China's Zhou Xiaochuan is either the smartest or most reckless central banker in the world.
Even after its fifth rate cut in nine months on Tuesday, the People's Bank of China (PBOC) is running a monetary policy that's too tight for an economy on the brink. The PBOC is grappling with weakening growth, excessive debt and a plunging equity market that's wreaking havoc on household wealth, corporate profits and business confidence.
So why is Mr Zhou still offering only monetary baby steps over the shock-and-awe recently favoured by Bank of Japan governor Haruhiko Kuroda? It's partly because he wants to prevent China's central bank autonomy from being reduced to a hollow cliche. Mr Zhou's team - well aware that he has a control-obsessed Communist Party looking over his shoulder - wants to make sure President Xi Jinping does his part to restore China's economy.
We'll know soon enough whether Mr Zhou is being reckless. Many commentators have argued the PBOC should initiate quantitative easing. After all, China's overcapacity and debt levels - the country's local governments owe more than Germany's annual gross domestic product - caution against a new round of fiscal stimulus.
If the data on China's economic fundamentals and Shanghai stocks cascade lower in the months ahead, Mr Zhou might have some explaining to do. But, for now, his show of independence is a silver lining amid the ongoing turmoil.
Mr Zhou is an economic moderniser without peer in today's Beijing, and a disciple of former premier Zhu Rongji, China's most important reformer since the pioneering Communist Party chairman Deng Xiaoping.
Mr Zhou's top goal has been to get the yuan added to the International Monetary Fund's Special Drawing Rights programme. But unlike other Chinese policymakers who want to leverage that status to increase the country's global clout, he wants to use it to spur further economic reforms. He knows that once the yuan is recognised as a reserve currency, Beijing will have no choice but to adhere to global economic norms.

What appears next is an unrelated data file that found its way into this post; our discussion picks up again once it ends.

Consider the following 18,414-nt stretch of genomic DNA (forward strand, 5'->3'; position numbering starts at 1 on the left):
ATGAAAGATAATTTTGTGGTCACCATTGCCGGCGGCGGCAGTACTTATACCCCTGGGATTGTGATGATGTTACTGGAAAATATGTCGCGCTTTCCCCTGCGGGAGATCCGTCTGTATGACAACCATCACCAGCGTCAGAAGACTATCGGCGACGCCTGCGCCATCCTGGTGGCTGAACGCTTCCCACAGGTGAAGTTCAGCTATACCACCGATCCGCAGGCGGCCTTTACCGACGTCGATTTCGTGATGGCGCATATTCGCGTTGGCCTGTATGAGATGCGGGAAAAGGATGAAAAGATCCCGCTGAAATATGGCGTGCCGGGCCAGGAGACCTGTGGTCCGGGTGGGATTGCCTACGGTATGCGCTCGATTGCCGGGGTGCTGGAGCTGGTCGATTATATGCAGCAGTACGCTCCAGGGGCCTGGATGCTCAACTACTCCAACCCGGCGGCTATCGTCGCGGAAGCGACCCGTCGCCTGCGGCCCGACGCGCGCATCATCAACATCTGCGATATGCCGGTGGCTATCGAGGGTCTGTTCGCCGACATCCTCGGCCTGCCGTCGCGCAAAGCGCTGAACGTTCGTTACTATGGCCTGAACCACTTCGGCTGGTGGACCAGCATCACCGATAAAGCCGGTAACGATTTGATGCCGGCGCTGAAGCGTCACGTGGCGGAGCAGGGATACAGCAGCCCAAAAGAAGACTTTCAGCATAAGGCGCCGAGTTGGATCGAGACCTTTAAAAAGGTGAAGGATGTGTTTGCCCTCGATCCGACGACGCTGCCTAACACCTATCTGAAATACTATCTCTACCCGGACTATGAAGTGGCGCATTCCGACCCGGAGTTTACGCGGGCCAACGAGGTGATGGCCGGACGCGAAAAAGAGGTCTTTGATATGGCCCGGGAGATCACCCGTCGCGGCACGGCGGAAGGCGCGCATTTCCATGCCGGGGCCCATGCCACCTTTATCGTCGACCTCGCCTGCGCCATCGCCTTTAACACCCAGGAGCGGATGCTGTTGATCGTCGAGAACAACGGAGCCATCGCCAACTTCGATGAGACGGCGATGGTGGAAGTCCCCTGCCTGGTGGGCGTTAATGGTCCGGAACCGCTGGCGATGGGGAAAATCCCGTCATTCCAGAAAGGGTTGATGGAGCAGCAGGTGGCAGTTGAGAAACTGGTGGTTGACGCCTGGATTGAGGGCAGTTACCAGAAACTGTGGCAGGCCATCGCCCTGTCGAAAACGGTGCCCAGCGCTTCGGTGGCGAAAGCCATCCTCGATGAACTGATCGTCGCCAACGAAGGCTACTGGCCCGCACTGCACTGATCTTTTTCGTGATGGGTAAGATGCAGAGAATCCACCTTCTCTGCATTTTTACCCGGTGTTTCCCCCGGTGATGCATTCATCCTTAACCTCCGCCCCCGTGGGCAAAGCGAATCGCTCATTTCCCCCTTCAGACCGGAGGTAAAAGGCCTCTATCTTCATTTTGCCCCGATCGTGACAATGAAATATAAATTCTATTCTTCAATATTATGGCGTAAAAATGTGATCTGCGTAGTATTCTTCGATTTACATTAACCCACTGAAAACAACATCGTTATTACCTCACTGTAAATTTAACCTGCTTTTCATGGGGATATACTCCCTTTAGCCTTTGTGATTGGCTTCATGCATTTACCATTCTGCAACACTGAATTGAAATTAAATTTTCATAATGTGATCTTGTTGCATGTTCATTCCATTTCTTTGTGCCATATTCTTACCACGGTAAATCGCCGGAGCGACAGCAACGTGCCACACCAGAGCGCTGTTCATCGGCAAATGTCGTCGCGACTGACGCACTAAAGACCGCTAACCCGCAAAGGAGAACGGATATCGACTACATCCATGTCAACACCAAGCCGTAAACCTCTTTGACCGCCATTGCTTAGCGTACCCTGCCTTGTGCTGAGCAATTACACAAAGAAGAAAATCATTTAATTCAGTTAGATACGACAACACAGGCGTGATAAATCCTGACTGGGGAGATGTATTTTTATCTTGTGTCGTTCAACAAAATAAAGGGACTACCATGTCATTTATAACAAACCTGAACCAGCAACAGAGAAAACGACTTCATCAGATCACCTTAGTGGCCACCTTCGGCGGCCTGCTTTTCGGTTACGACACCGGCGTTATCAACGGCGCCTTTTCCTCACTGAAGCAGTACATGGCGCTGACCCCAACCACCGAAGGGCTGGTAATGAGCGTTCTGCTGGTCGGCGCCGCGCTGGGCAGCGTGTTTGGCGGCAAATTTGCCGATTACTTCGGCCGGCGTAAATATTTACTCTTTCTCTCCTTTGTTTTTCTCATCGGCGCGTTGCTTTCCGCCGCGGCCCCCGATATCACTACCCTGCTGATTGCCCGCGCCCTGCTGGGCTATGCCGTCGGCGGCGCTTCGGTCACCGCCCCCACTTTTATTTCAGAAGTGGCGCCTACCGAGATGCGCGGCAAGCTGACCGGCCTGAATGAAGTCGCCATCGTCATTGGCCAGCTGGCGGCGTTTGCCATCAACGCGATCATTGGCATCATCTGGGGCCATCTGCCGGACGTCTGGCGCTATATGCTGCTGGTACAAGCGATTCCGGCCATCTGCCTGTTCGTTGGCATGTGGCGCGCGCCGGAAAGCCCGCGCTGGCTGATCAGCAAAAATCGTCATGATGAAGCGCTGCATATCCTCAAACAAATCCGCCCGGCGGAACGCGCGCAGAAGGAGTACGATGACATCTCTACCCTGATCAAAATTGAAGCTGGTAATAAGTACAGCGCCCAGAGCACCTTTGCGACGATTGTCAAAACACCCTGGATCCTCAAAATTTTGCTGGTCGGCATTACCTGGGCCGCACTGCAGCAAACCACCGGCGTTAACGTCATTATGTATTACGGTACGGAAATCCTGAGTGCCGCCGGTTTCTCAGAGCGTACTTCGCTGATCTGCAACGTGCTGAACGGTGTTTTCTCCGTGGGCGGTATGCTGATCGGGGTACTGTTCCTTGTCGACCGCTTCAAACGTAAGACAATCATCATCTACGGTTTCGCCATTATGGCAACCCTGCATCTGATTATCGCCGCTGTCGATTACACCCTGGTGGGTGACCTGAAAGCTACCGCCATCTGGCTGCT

While no one outside a tiny circle in Beijing knows for sure, I'd bet Zhou is primarily responsible for the Aug 11 devaluation that sent shock waves across the globe.
While no one outside a tiny circle in Beijing knows for sure, I'd bet Mr Zhou is primarily responsible for the Aug 11 devaluation that sent shock waves across the globe. But Mr Zhou has been holding his fire since then, even as PBOC staff, including research head Lu Lei, call for greater policy coordination with government officials. The PBOC has offered only a modest 25-basis-point cut in the one-year lending rate to 4.6 per cent.
Part of the reason may be that Mr Zhou wants to avoid appearing panicky. But, as deflation pressures mount, he also wants to ensure that all hands from the Chinese central government are on deck. Rather than exacerbate China's property and asset bubbles, Mr Zhou is aiming to reassure markets that Beijing is working to rebalance the economy in the longer run.
"The PBOC would seem to agree, taking a leaf out of the European Central Bank playbook by putting pressure on the government to match its monetary easing with fiscal measures," says Mr Simon Grose-Hodge, head of investment advisory for the LGT Group.
Some fear a bad outcome is inevitable. "The risk that our downside scenario materialises - that China's economy will suffer a hard landing - appears to have increased appreciably and is now close to being our baseline assumption," says Ms Clare Howarth of Oxford Economics. "This would mean average GDP growth closer to 4 per cent over the next five years, rather than our baseline forecast of 5.8 per cent." (China's target is 7 per cent).
If so, Mr Zhou's go-slow approach will be remembered harshly. But he seems content to take inspiration from monetary policymakers who avoided pressure to cut rates and spoke truth to power.
Mr Zhou is channelling not just his mentor, Mr Zhu, but also the West's monetary mavericks. Those include European Central Bank chief Mario Draghi and Paul Volcker, whose fierce independence during his stint running the Federal Reserve from 1979 to 1987 is among the proudest chapters of modern central banking.
Mr Xi is facing pressure from the country's economic elites to put off further reforms, and Mr Zhou is among the few people in China who has the gravitas to play the role of honest broker. It's comforting to see that he feels up to the challenge.
A version of this article appeared in the print edition of The Straits Times on August 28, 2015, with the headline 'China central bank chief won't do all the dirty work'. Print Edition | Subscribe
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